They played The Glory of Christmas, an arrangement by S. Feldstein and Christmas favorites, Rockin’ Around the Christmas Tree, Rudolph, the Red Nosed Reindeer, A Holly Jolly Christmas, and I Heard the Bells on Christmas Day. This piece was by J. Swearingen.
Senior band members included Jennifer Marquis, Sara Jay, and Erin Beasley on flutes; Vanna Robbins, Jennifer Hussey, Belina Crider,
Casey McKusick, Stephanie Johnston, Sam Ellis, Elyse Kahl, and Jessie LaMunyon on clarinets; Andrew Walker, Todd Roesing, and David Bessey on trombones; Bill Keolsh, Brett Gerrish, and Peter Bissell on bass; Colby Chase, Dustin Bishop, Ashley Case, and Anders Hamlin on trumpets; Eli Ladd on saxophone with Robbie Coburn, Chris Madden, Drew Hamlin, Brandon Hoxie, and Kendra Mullens on percussion.
During the performance, Mr. Eastman, director, introduced and honored the high school band seniors, Chris Madden, Brandon Hoxie, Eli Ladd, Anders Hamlin, and Peter Bissell. To quote Mr. Eastman, No words can express how grateful I am that you shared your talent and personalities with me and the community for so many years and how much you will be missed. Thank you.
The concert was enjoyed by all that attended. Many thanks, Mr. Eastman, for helping to brighten the holiday season. And to all the band members, our sincere thanks. Here’s hoping your holidays this year and in years to come will be as bright and happy as was your music!
| The Milo Rec. Dept. is offering a Drivers Ed. class. For more details or to sign up call Murrel at 943-7326. There must be 15 to a class.
FINAL REGULAR SEASON VOLLEYBALL STANDINGS
MEALS FOR ME.
On Wednesday, December 19, the folks who receive home delivered meals from the Milo Meals for Me. program were pleasantly surprised by gifts. The Milo Headstart children and staff prepared individual food packages for each patron!!! Thank-you so much, kids and staff.
Please join us to eat and enjoy great company at one of our meal sites! We meet on Mondays and Thursdays at 11:45 at the Milo Town Hall, Wednesdays at 11:45 at the LaGrange Town Hall Apts., and Fridays at 11:45 at Quarry Pines in Brownville.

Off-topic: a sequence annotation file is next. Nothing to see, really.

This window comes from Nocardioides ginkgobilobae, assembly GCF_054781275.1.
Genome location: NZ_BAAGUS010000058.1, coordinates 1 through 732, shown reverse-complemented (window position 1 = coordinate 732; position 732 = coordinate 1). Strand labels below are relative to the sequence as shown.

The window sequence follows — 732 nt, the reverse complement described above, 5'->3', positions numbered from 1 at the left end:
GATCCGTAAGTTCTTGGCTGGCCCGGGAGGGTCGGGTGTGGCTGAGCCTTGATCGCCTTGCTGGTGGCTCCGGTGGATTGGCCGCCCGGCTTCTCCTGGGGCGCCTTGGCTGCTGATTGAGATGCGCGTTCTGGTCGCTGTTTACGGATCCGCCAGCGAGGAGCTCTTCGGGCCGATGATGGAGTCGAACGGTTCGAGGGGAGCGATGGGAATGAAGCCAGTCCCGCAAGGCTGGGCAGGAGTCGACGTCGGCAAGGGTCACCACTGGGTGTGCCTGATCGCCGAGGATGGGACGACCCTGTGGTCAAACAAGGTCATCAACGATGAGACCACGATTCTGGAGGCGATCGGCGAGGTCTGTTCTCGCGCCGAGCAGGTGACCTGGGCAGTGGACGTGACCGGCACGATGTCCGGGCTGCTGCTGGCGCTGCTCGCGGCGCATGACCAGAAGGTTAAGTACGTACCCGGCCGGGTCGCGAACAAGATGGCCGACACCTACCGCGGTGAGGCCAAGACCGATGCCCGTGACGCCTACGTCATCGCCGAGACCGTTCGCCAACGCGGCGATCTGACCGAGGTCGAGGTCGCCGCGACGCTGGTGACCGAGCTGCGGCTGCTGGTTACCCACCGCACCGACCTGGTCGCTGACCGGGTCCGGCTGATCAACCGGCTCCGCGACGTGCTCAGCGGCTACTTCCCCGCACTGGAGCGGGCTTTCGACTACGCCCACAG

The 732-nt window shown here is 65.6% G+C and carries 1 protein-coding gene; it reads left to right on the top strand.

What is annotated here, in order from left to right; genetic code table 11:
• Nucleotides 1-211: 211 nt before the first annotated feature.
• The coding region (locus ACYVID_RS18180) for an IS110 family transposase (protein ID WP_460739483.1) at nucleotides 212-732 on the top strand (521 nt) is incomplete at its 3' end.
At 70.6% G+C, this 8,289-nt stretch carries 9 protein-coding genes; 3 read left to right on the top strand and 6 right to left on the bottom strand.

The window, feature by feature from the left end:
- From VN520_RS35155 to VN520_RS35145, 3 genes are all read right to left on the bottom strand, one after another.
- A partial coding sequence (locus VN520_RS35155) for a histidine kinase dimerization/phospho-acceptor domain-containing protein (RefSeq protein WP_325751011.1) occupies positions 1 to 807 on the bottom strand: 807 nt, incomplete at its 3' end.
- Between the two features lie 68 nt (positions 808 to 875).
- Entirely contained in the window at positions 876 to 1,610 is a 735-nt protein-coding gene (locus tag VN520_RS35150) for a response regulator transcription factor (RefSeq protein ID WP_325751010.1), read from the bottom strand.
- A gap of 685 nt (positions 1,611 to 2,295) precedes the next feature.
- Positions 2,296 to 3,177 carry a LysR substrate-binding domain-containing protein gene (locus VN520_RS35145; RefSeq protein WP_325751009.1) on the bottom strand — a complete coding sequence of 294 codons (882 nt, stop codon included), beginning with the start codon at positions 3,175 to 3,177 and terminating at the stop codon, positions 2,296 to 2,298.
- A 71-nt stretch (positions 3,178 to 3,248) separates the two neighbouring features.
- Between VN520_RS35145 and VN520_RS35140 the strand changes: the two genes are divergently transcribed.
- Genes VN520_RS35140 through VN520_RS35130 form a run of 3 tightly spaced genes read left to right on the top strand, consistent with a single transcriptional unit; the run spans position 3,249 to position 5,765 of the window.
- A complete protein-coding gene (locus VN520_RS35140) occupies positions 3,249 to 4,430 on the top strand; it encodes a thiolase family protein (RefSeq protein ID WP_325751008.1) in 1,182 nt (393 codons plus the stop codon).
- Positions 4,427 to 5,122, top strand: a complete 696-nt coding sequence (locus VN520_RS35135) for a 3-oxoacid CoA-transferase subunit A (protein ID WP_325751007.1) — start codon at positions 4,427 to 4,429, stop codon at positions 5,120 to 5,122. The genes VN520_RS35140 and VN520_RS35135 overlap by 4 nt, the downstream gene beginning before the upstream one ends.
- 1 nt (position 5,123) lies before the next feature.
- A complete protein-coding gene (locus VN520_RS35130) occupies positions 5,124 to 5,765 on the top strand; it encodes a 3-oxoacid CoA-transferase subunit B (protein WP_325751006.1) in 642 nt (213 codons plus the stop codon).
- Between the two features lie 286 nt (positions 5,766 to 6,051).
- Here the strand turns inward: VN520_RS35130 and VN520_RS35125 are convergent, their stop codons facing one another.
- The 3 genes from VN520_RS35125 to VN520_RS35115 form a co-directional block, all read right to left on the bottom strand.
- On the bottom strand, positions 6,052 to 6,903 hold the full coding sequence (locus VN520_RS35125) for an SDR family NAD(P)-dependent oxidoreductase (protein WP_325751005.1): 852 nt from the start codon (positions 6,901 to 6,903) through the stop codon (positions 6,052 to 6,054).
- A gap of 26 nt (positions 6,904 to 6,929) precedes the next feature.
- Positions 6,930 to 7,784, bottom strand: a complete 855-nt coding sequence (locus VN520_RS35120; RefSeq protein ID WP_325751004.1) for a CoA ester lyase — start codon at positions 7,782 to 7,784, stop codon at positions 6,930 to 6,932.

MEALS FOR ME. MENU
||All Sites Closed
HAPPY NEW YEAR!!
|Wed., Jan. 2
||Salisbury Steak, Gravy, Baked Potato,
Broccoli, Ginger Cookie
|Thurs., Jan. 3
||Orange Juice, Cheese Omelet with Spanish Sauce, Muffin , Fruit Cup
|Fri., Jan. 4
||Homemade Macaroni and Cheese, Stewed Tomatoes, Tossed Salad, Pineapple Crisp
|Mon., Jan. 7
||Chicken Tetrazzini, Harvard Beets,
Cook’s Best Dessert (?)
||Fish sticks, Mashed Potato, Spinach, Strawberry Whip
SUGGESTED DONATION $2.50
NEWS FROM BROWNVILLE
Lately Bill Sawtell has spoken to three groups of seventh graders in Wally Russell's social studies classes, speaking on immigrants coming into the Brownville area, mostly in the 19th Century. Sawtell talked of the English, exemplified by the Stickney family; the blacks, exemplified by the quarry workers, who stayed in Brownville for a short time; and the Swedes, who came down from northern Maine to work in the quarries and stayed.
A test was given based upon 25 true or false questions. Prizewinners were Amber Benoit, Doug Lyford, Benji Ogden, Katie Lamonyon, Sunny Brown, K. Noke, and Chris Bessey.
"The classes were all well behaved and attentive," says Sawtell, who encouraged the pupils to listen to their parents and grandparents and spend quality time with them, telling of the time he spent with his Welsh grandfather when he was younger and the things he learned from him.
Those who would be wise listen to the past.
The Penquis Cruizers recently held their Annual Meeting and Christmas Banquet at the Lone Pine Restaurant in Brownville. Members attended from the local area and from as far away as Mars Hill. Officers for 2002 are: Fred Worcester, president; Walter Cook, vice president; Sheri Conley, treasurer; Susan Worcester, secretary.
The group voted to send a donation to the American Cancer Society. They will look in to the possibility of offering a scholarship to a graduating senior. Members also indicated that they would be interested in participating in one of the area telethons in 2002.
The Cruizer of the Year award was presented to David Worcester of Scarborough. David is the son of president Fred Worcester and has always made the trip home to help with the annual Cruize-In.
The 2002 Cruize-In is scheduled for June 30.
New members continue to join the organization, which is open to anyone with an interest in automobiles. The group meets several times a year and provides members with a newsletter which includes a calendar of car shows, cruise-ins, and cruise nights throughout the state of Maine. Anyone interested in more information should contact Fred or Susan Worcester at 965-8070.
Choose the best answer.
|1. BJHS was torn down in
2. Rodney Ross was a(n)
3. The grist mill was
of the original saw mill.
4. Jake Larson was the
a. meat man
b. ice man
d. Methodist minister
d. YMCA secretary
5. Ezra Bemis was the
a. meat man
b. ice man
d. BHS principal
6. a. Greta Connors
b. Eleanor Rosebush
c. Phil Adams
d. Malcolm Buchanan
taught at both BHS and BJHS
|7. The town farm and pest house were located in
a. Knights Landing